The NCAA Had to Cut Athletes a Better Deal

Universities take advantage of athletes’ amateur status, but legislators are forcing college sports to find a fairer business model.

Katelyn Ohashi
Gymnast Katelyn Ohashi (Ben Liebenberg / AP)

Before anyone gives the NCAA Board of Governors any credit for letting college athletes profit from their name, image, and likeness, people should understand this: If the NCAA is bending slightly to the popular opinion that athletes should be able to cash in, it isn’t because the organization suddenly caught a case of common sense.

It’s because the NCAA didn’t have a choice.

The Board of Governors of the NCAA, which oversees college sports, announced yesterday that it had voted unanimously to adjust rules that prohibited players from generating money from their own fame. But the move came only after lawmakers in several states had begun proposing or enacting legislation that gives college athletes the right to profit off their name and likeness. Last month, California Governor Gavin Newsom signed the Fair Pay to Play Act, giving college athletes the ability to earn income from endorsements and sponsorships starting in 2023. More than a dozen states reportedly are considering legislation similar to California’s.

“We must embrace change to provide the best possible experience for college athletes,” said Michael Drake, the chairman of the Board of Governors and president of the Ohio State University, in a statement. “Additional flexibility in this area can and must continue to support college sports as a part of higher education. This modernization for the future is a natural extension of the numerous steps NCAA members have taken in recent years to improve support for student-athletes, including full cost of attendance and guaranteed scholarships.”

While the NCAA’s acquiescence is understandably being characterized as a landmark victory for college athletes, the organization was notably vague about how it plans to implement these changes. The NCAA said the updated policies would be “in a manner consistent with the collegiate model.” But the NCAA’s idea of “collegiate model” is fundamentally rooted in the fallacy that college athletes are amateurs, even if schools and coaches are being paid handsomely for these athletes’ hard work. So who knows whether yesterday’s vote is truly a turning point for the NCAA—or just an attempt to head off more far-reaching reforms.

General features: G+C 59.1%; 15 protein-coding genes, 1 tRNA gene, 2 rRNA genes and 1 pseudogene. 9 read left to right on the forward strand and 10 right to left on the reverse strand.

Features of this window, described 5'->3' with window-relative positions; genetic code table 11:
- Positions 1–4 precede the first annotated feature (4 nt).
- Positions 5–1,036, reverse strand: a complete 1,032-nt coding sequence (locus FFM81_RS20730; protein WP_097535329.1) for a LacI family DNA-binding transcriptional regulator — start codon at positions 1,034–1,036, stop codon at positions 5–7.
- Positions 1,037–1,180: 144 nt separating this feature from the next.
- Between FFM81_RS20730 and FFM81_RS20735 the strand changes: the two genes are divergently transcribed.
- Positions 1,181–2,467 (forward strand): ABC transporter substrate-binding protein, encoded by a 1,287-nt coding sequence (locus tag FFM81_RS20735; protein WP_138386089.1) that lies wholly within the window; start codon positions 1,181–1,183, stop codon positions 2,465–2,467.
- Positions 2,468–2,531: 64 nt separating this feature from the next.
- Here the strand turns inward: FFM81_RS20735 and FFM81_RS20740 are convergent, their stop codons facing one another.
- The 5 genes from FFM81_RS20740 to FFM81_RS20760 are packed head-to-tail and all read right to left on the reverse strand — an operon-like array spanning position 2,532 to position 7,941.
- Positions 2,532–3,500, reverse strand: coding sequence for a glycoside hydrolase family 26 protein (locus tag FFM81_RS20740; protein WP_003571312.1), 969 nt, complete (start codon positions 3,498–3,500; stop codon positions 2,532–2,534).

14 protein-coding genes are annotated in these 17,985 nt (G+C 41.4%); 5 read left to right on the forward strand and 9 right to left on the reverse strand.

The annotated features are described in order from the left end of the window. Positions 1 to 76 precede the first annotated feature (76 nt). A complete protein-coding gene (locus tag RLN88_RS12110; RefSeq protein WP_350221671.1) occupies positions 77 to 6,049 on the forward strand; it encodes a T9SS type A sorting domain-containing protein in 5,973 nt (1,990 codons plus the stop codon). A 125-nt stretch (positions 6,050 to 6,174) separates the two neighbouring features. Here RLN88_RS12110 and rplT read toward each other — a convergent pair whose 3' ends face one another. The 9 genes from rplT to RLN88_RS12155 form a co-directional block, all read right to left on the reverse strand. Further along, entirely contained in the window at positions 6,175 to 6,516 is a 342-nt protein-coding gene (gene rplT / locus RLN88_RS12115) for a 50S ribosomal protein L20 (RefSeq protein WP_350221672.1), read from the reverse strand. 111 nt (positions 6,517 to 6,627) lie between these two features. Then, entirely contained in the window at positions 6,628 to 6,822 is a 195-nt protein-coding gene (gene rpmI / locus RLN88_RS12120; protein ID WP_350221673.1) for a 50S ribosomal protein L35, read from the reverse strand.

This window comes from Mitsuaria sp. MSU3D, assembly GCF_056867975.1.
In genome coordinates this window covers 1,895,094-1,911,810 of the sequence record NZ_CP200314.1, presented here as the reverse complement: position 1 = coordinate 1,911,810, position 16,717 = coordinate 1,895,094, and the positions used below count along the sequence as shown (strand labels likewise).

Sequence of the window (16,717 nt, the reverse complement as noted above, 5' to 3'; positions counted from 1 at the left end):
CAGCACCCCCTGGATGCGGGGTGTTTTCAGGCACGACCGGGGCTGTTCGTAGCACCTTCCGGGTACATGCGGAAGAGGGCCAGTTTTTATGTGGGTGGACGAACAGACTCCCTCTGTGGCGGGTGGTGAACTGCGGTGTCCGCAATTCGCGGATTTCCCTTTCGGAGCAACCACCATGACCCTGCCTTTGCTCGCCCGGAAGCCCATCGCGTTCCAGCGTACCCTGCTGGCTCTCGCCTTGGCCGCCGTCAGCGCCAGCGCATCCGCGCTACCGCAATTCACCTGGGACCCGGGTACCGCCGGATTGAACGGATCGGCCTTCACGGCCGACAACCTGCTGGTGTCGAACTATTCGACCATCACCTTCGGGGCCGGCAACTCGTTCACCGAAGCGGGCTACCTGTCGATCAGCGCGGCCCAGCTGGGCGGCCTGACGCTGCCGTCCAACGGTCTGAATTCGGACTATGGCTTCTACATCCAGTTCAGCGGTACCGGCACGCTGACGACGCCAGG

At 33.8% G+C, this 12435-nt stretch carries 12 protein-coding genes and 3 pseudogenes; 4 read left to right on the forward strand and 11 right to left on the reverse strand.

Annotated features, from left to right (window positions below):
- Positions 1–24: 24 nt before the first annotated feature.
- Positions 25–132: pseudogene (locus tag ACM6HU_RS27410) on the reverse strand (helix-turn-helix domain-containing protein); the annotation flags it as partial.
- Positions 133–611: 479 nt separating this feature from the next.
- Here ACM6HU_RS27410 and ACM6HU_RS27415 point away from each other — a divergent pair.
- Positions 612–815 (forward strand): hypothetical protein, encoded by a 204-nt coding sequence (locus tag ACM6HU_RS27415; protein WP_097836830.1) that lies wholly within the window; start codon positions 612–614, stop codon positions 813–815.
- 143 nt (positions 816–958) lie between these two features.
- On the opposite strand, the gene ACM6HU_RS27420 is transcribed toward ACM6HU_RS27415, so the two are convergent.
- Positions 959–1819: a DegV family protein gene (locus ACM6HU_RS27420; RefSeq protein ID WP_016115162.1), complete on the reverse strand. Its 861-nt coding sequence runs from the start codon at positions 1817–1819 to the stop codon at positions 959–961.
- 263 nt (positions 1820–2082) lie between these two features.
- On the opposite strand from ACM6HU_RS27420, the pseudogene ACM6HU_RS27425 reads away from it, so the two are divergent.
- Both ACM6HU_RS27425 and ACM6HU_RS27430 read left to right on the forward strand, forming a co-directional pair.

But for now, the NCAA should thank government officials for applying the necessary pressure to force college sports in a new direction. That more athletes would get tired of being exploited by the NCAA and its member schools was only a matter of time; if the organization doesn’t change its ways, a true collegiate pay-for-play system could emerge—and not under the NCAA’s control. Lawmakers in California and elsewhere created a perfect opportunity for the NCAA to abandon its outdated beliefs and embrace a progressive system that will ensure its survival.

This week’s change in rules prompted speculation that if college athletes profit off their image and name, the gap between the haves and the have-nots will only widen. Athletes in big-time revenue sports such as college football and basketball are likely to have the most opportunities.

Yet while the new rules won’t promote equity among all sports, they will offer more fairness to many individual players. The policy change will at least allow the most prominent college athletes to receive something close to their fair market value. Of course, the rules change will largely benefit star players such as the Oklahoma quarterback Jalen Hurts and the Alabama quarterback Tua Tagovailoa. And, yes, the bigger and more successful programs likely will create more marketing opportunities than smaller programs.

Then again, there has never been balance or equity across college sports. The athletic budget at the University of Texas is bigger than at Western Michigan. Star players have higher jersey sales and sign more autographs than do those who aren’t as good or popular. Top football prospects tend to go to schools that offer maximum exposure and a direct path to professional sports.

Despite the imbalances that naturally exist in college sports, though, the new rules should put the NCAA in a better position to create more financial opportunities for players—especially those whose athletic careers end at the college level. The policy change could prove particularly beneficial to female athletes, who usually don’t have the same professional opportunities as men and often reach the height of their popularity in college. As the former UCLA gymnast Katelyn Ohashi pointed out recently in The New York Times, she missed out on a lot of money because she was unable to capitalize on her viral fame.

“The NCAA is a billion-dollar industry built on the backs of college athletes,” Ohashi argued. “How different would things be for me had I been able to use my image and name my last year of school in order to promote the things I want to further my future? I want to make sure the next person doesn’t have to wonder.”

Let’s hope at least the NCAA has figured out there is no upside in continuing to battle on the wrong side of history. Creating a partnership with college athletes is much better than losing them altogether.